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Florence in Words

Memory, or how reading Iris Murdoch and Doris Lessing have made me think about it again

I am headed from the kitchen through the living room to the bedroom on a specific mission, but when I get there, I’ve forgotten why I came—just for a second—and then I remember that I want to pick up my iPhone which I had parked last night on its charger which rests atop a radio clock that stands on a table beside my bed. Is this occurrence ominous? It happens perhaps once a day, in varying routines. Sometimes I’m headed to the kitchen from the study for a glass of water, and then have to think for a minute when I get there about why I came and what I want.

Perhaps this happens to all women and even men at 83, but I don’t like it because it reminds me of my mother’s fate. By the time she was my age, she didn’t know much of anything, not only about time, but about where she was. And she had nine more years of not-knowingness before her death at 92.

I’d rather be dead right now.

Still, while I’m doing the Sunday crossword, even when I have to go to Google to search for things totally out of my ken (usually new pop culture or most sports), I feel hopeful and try to remember what a psychologist told me once, and I am not quoting her exactly: We’re all going to get it if we live long enough; only some of us are programmed to get it earlier than others. If we’re programmed to get it at 110, clearly we are more likely to die of other causes before then.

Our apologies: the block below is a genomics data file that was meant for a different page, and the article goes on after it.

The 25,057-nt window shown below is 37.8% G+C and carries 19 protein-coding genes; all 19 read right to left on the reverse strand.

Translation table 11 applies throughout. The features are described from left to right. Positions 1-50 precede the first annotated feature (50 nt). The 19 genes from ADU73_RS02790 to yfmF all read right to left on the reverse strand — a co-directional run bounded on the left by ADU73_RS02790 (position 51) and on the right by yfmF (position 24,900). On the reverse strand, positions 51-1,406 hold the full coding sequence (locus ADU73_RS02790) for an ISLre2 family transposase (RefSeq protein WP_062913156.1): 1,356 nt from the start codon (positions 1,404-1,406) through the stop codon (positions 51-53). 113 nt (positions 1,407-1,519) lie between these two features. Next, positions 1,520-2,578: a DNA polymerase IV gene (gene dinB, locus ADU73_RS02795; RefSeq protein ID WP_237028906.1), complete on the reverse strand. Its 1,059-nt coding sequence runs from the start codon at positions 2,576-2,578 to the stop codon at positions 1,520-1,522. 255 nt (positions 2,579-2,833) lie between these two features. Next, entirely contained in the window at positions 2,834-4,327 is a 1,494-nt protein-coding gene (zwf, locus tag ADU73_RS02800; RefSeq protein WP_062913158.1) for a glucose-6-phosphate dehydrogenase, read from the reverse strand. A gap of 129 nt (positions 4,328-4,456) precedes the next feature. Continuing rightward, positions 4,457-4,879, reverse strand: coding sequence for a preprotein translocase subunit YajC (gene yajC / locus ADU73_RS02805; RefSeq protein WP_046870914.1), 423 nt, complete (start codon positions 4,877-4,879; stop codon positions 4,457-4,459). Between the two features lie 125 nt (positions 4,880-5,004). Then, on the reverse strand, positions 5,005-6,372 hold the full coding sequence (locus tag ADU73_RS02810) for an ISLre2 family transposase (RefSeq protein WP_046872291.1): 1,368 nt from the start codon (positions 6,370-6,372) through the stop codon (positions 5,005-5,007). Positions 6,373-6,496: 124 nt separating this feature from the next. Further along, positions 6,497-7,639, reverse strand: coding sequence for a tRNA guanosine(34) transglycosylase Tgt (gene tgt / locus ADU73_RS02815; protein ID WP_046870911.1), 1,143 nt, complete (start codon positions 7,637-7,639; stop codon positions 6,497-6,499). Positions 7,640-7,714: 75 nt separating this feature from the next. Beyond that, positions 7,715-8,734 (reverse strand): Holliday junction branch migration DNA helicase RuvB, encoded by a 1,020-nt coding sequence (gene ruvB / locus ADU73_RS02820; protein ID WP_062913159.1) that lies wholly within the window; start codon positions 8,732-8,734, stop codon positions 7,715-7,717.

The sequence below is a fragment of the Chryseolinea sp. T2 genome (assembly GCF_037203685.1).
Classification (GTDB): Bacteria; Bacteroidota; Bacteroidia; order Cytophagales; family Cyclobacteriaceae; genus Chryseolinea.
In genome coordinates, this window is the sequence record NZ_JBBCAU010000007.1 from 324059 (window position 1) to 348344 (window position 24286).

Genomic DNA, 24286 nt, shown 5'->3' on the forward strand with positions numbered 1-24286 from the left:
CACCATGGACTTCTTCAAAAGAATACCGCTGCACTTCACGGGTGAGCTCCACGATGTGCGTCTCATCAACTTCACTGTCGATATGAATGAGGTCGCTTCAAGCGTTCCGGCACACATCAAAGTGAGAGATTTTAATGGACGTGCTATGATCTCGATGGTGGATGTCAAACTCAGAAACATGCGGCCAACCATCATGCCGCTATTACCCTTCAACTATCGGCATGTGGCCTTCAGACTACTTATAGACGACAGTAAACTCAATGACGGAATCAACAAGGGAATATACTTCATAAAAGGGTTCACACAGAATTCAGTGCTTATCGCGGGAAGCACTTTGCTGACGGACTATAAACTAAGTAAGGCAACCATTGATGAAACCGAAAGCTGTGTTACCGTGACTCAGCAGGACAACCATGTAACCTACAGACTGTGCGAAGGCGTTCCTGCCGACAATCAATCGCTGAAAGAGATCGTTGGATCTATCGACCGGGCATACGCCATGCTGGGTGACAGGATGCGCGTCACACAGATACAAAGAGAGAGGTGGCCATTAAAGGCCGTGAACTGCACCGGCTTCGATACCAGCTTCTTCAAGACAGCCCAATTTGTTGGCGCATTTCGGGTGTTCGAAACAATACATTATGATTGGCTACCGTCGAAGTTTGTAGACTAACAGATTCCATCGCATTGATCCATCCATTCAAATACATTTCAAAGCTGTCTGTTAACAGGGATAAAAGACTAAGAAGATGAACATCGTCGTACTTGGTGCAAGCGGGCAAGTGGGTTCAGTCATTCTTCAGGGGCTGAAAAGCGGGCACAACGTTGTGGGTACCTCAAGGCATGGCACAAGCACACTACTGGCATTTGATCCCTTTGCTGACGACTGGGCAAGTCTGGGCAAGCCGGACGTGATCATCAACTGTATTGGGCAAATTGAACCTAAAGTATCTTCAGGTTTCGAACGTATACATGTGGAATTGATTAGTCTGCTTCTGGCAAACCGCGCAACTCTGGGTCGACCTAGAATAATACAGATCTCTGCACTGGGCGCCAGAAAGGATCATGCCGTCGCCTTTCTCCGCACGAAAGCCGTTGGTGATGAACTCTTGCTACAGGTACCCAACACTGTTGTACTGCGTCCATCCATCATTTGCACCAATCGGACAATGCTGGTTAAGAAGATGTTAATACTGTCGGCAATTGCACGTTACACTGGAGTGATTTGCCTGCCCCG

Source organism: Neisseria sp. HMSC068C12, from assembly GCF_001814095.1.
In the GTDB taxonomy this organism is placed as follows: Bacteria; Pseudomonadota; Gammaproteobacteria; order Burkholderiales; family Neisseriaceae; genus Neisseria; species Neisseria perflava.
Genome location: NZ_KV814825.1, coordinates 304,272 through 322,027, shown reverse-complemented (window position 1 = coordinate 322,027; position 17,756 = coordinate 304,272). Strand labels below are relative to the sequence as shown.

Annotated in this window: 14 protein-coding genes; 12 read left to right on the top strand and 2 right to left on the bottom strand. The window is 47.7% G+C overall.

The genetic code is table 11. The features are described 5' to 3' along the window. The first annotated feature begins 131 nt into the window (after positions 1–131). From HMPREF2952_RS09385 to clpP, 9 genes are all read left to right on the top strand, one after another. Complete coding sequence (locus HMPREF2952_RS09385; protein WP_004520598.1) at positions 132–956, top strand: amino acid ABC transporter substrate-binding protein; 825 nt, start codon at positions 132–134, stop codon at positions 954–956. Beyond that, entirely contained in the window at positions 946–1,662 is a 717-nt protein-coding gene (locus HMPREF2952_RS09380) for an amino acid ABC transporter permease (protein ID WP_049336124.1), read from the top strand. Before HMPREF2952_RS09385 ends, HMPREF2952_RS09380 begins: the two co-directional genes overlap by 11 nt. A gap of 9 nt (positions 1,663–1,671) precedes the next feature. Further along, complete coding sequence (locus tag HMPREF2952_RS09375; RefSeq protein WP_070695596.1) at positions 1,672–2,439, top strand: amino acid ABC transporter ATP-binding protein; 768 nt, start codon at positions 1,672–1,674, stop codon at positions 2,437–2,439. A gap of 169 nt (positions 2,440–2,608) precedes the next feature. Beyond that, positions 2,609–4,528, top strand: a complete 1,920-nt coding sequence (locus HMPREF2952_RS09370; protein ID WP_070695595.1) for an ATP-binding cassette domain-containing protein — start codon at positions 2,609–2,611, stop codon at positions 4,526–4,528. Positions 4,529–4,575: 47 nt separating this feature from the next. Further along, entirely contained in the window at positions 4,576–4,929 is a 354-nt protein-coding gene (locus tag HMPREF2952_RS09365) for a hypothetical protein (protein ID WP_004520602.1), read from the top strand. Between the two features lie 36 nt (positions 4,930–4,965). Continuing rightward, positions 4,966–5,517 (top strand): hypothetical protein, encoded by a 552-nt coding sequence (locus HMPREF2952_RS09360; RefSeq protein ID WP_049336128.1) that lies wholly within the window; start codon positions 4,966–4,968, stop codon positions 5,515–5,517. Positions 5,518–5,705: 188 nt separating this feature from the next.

Yes, I found that heartening, not that I wish Alzheimer’s on more people, but that perhaps the idea might allow me to free myself from the threat of my mother’s fate.

I’ve also consulted a couple of doctors, asking for their opinions of the likelihood that I will succumb sooner rather than later to Alzheimer’s, and have been at least temporarily comforted by their responses: not likely, one said, and not a chance, the other. Still, I can’t eliminate the fear when a name can’t come to my brain, though I know that if I wait, or if I run down the filing cabinet in my mind’s eye, I will find the name. Sometimes I have to wait a few minutes; occasionally, more than that. But the name comes up in the end.

When I was seven, my grandfather taught me to read and write Yiddish and to read Hebrew. I could speak Yiddish then, and I learned to read and write it very quickly, perhaps within a month. It took longer for me to read Hebrew with the pace and the fluency he demanded. My grandfather died when I was 10 and I’ve had no lessons since.

Recently I joined the Jewish Community Center, chiefly, I thought, for the swimming pool, which I’ve been to twice already. But then I noticed that they offered Hebrew lessons, and I think I’ll register for them. Some additional insurance against the Alzheimer’s blight? Probably. The fear is phobic, not easily evaded. Might just as well fight it on some level turf.
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